Italy’s extra-time win a reminder of knockout football’s sharp edges


f there is anything to be learned from Italy’s clash with Austria, it is that looking the business in the group stages at a major tournament counts for very little when the knockout rounds start.

On their march to the top of Group A, Italy had looked the business both on and off the pitch (just google ‘Roberto Mancini jacket’) and they’d gone from being fancied outsiders to some people’s favourites to win Euro 2020.

They were expected to brush aside Austria here at Wembley in their last-16 match, particularly given seemingly the whole of London’s Italian population had got their hands on tickets to cheer them on.

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That plan, however, did not come to fruition and instead Italy were made to battle their way past a stubborn and resilient Austria side.

They got their in the end – courtesy of substitutes Federico Chiesa and Matteo Pessina’s brilliant strikes in extra time – but on another night it could so easily have gone the other way, and Mancini will be thankful VAR intervened to rule out Marko Arnautovic’s second-half header for offside.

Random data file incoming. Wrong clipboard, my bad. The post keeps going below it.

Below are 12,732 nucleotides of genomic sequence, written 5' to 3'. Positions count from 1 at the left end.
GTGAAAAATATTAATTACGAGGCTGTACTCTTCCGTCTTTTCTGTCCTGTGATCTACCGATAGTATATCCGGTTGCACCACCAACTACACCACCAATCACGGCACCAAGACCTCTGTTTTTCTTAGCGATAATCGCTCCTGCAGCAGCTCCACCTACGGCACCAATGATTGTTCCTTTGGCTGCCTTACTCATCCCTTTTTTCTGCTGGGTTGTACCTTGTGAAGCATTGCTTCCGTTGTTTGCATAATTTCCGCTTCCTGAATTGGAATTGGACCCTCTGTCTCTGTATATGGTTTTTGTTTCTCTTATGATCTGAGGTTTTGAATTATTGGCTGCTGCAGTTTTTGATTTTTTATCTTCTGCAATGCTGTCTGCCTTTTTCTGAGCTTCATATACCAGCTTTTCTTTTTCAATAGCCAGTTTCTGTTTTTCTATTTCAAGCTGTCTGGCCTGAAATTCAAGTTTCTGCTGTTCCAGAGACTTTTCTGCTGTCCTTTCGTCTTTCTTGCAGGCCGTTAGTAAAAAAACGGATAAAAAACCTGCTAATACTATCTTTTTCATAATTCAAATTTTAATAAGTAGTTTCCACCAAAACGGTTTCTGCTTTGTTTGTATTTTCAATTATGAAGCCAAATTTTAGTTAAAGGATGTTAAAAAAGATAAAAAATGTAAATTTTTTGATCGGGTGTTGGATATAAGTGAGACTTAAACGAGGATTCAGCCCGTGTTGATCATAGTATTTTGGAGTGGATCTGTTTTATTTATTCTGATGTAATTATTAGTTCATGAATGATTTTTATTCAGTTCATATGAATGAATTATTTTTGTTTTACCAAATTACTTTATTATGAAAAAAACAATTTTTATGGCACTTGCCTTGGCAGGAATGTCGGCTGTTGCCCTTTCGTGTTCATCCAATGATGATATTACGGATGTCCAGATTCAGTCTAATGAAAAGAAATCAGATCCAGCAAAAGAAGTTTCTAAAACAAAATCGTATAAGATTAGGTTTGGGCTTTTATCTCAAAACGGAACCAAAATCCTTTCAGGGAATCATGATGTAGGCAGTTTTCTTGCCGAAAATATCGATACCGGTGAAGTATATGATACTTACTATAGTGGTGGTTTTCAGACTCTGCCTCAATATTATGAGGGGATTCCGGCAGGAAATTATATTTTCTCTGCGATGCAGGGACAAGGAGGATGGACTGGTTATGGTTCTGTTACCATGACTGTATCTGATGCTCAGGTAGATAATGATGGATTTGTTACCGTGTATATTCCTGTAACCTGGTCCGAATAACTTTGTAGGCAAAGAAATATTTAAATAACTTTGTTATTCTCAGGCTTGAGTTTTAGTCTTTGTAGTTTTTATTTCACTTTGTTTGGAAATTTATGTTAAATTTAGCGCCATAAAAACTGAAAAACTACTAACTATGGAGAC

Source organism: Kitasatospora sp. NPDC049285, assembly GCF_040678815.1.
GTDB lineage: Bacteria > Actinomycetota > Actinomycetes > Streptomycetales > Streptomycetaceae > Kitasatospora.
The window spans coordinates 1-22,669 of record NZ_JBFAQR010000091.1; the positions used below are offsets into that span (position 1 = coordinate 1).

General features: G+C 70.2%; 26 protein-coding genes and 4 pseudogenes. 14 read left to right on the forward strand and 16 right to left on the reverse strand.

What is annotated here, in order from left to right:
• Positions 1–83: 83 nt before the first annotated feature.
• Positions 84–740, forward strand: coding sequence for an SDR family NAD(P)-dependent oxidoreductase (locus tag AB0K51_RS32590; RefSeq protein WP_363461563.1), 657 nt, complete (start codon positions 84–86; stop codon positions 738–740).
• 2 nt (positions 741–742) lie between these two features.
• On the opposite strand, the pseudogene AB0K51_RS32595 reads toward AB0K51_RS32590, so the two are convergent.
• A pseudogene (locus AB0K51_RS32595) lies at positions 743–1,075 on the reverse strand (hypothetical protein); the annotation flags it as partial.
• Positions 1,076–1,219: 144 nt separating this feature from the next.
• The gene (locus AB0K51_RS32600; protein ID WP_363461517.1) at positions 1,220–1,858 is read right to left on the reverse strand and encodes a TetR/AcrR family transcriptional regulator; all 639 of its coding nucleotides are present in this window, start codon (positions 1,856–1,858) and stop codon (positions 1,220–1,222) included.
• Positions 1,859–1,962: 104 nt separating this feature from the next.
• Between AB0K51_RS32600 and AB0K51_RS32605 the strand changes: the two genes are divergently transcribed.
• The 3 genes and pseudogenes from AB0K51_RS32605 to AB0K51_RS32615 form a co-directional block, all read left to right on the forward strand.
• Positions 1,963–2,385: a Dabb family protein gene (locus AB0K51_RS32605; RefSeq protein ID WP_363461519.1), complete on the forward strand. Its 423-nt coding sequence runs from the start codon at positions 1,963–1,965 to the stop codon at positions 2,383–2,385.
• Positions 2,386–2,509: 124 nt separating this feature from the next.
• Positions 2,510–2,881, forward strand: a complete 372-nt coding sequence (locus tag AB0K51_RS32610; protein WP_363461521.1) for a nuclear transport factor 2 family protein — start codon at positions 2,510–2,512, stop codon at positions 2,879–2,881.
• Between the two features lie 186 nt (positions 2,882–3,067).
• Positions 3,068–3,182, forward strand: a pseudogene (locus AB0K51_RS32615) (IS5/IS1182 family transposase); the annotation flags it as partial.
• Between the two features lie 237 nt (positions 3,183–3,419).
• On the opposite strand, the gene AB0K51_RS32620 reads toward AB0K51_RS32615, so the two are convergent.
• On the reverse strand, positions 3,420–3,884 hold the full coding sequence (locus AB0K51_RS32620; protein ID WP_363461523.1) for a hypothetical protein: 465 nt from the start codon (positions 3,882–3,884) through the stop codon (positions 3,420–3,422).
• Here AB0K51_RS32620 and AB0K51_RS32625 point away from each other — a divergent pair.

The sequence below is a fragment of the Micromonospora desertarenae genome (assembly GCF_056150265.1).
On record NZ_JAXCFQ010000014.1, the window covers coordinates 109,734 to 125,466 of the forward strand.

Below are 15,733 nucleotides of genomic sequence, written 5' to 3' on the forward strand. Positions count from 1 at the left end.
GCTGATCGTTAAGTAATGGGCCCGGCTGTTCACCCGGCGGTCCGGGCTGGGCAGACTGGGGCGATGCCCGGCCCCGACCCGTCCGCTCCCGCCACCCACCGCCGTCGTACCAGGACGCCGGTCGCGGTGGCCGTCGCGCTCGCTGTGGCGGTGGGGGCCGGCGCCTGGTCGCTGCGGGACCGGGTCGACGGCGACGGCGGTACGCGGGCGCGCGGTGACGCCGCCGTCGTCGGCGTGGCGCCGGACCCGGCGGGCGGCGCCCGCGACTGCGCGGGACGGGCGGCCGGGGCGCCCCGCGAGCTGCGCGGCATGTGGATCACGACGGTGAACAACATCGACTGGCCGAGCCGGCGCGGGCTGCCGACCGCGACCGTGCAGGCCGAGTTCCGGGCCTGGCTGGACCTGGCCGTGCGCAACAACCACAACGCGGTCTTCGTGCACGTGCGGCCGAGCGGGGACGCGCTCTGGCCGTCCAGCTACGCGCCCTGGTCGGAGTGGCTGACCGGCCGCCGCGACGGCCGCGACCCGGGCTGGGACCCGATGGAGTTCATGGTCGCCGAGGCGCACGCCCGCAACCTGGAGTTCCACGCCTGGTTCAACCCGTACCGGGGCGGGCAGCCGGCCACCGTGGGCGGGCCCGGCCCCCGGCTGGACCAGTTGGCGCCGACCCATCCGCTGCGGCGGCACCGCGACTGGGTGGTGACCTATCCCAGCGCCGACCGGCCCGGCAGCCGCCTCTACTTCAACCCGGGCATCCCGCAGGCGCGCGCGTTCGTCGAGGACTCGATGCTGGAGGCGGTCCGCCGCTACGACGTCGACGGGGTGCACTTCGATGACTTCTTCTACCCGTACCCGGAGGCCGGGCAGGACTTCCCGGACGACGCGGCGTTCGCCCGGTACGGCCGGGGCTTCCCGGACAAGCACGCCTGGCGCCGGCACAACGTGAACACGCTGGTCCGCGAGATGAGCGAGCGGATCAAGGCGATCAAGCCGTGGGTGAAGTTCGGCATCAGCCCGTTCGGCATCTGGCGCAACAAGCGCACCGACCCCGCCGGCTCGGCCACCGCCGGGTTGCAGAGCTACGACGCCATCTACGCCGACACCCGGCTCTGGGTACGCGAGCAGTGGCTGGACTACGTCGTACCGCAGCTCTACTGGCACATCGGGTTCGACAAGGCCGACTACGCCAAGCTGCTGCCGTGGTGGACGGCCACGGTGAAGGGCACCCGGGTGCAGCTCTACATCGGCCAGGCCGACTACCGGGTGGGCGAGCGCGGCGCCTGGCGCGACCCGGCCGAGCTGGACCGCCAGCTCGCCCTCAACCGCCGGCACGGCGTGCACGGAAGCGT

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There is a lot to like about this Italy team, from the marauding Leonardo Spinazzola at full-back to the goal-hungry striker Ciro Immobile, who seems so hellbent on scoring you suspect he’d trample over his own grandma if it meant he could find the net.

In between them is a technically gifted midfield of Jorginho, Marco Verratti and Nicolo Barella, who controlled large portions of this game with ease.

But for all their talent and quality, Italy will know they must play much better than this if they’re serious about going far in this tournament. Maybe this was the wake-up call they needed?

Austria showed how you can frustrate them by being compact and organised, while they also highlighted how catching them on the counter can be profitable too.

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